Angela: I'd be very interested in how that goes for you. $250 a month is not very much for two people. If you get it down to that, please share what you're eating/doing. Fascinating!

Maria Zannini said...

Marlene: $530 per week would give me a heart attack too. LOL.

We don't drink much but when we do we buy the good stuff so we save no money there. :)

Maria Zannini said...

Lynn: When I lived alone I liked eating breakfast for lunch, but I've never tried it with the husband. I ought to see how he feels about it.

Aside from beef, we raise other meat animals so we get our protein from them, but that's still money I put into livestock feed.

Raelyn Barclay said...

$300 a month :cough: that's my weekly budget and I'm in hog heaven if I come in under $250. Of course, there are more of us.

I just spent a part of today utilizing a tool our CFP offers, and it makes lovely pie charts with all our spending data vs. our income and investments. Now to get That Man on board.

I'm already doing a lot of what you've highlighted here. What I need, and is a goal, is consistently doing them.

Maria Zannini said...

Angela/Marlene: I think $250 is doable, especially since one of you is a child and doesn't take in as many calories. Now if you had a teenage boy your budget would probably be double.

I can do $250 if I give up shrimp and salmon. (I just don't want to. LOL)

Now where I got into trouble earlier was not counting dining out because every meal deducts from the grocery budget. The bad part was it greatly elevated my dining out budget.

Maria Zannini said...

Raelyn: I was thinking of you when I mentioned to Angela about feeding a boy--and you have several!

I don't doubt $300 is your weekly budget. I imagine it'll get quite a bit higher when they're all teenagers. Feeding teenage boys is like feeding a bottomless pit. They're always hungry.

Fortunately, you're a good cook and more creative than I am. I struggle with finding interesting recipes for two picky people. It's important to me to not just be frugal but not to live in sacrifice mode. I might tolerate it but the husband would never stand for it.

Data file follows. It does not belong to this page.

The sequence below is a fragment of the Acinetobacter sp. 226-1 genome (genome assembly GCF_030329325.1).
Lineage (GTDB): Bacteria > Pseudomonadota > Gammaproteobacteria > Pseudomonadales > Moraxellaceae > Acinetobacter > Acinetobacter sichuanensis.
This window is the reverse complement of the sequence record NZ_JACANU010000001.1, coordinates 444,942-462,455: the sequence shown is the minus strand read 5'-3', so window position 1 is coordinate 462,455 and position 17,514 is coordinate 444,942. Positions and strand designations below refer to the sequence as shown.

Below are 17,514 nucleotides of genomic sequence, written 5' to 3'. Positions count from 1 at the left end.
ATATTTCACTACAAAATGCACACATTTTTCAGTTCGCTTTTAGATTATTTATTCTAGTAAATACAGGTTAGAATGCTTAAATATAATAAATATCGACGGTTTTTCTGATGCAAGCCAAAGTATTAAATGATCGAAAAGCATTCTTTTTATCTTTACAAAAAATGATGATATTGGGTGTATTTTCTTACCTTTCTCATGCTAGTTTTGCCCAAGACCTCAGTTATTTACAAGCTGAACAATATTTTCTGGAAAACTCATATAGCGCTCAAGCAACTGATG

Maria Zannini said...

Shelley: And here I thought you were independently wealthy because you go on so many trips. :D

I promised Greg that if we started traveling again, I was going to save enough so we don't have to scrimp while we're on the road.

Kevin Graves said...

I shop at Aldi. Big savings. My friend who at 75 is Richer than Roosevelt, took me there. She also took me to DollarTree. I bought shaving cream, razors, toothpaste, shampoo and 5 pair of readers for $9.00! Cleaners, spices, staples. All $1. Our store is spotless. Went in the other one where NOTHING is a dollar...nasty store, nasty people. I buy marinades and bbq sauces, oil and vinegar dressings, buy my meat at Costco or Aldi divide it up, put in freezer bag, pour a different marinade in, put in fridge overnight, then freeze them. I have free electric from 9 to six am. I don't get into spa till after 9, and I wash clothes and delay dishwasher till late hours. Mostly, I wash dishes by hand as I use them. Got rid of cable and yes Netflix, Acorn TV. I'm just doing it as a challenge, but it adds up quick.

Maria Zannini said...

Kevin: You gave up cable? I'm impressed. I thought Greg would fight me to get cable but he hasn't complained.

Re: Aldi
I love Aldi. Once I brought back a bag of baby carrots that didn't look that good to me when I opened them. Not only did they refund my money, but they gave me back double the amount. That's their freshness guarantee.

PS I don't care if I win the lottery, I still wouldn't be frivolous with money. It's been ingrained in me since childhood.

B.E. Sanderson said...

I'm probably spending about double to triple what you do a month on groceries (including cat food, non-perishables, and anything else I buy at Walmart). I spent years living tight so we could pay off all our debt and we could save a boatload of money to retire on. I used to be the queen of the bargain bin. Now we're not so worried, but I still cut costs where I can - buying meat when it's marked down and then freezing it, surfing for sale items, buying off-brand when I can.

Adding to your large roast comments, I buy both beef and pork roasts larger than the two of us need, crockpot them with veggies, and then use the leftovers to make soup, or pulled pork, or whatever. Buying whole chickens and roasting them, then using the carcass for soup is also another way to save money. As is buying a bone-in ham instead of ham slices or chunks. You roast it for one meal and then slice it and bag it for many future meals. Saves a ton per pound, and the bone is great for soup.

We eat a lot of soup. ;o)

Maria Zannini said...

BE: I grew up poor. Even when we were making money hand over fist I still pinched pennies. I can't help it. It's one of the reasons we were able to retire early.

Re: carcasses
LOL! I hear you! I use up (almost) everything. If I were truly frugal I'd grind up the bones when I was done with them and spread the bone meal in the garden, but it's more work than I'd like to do.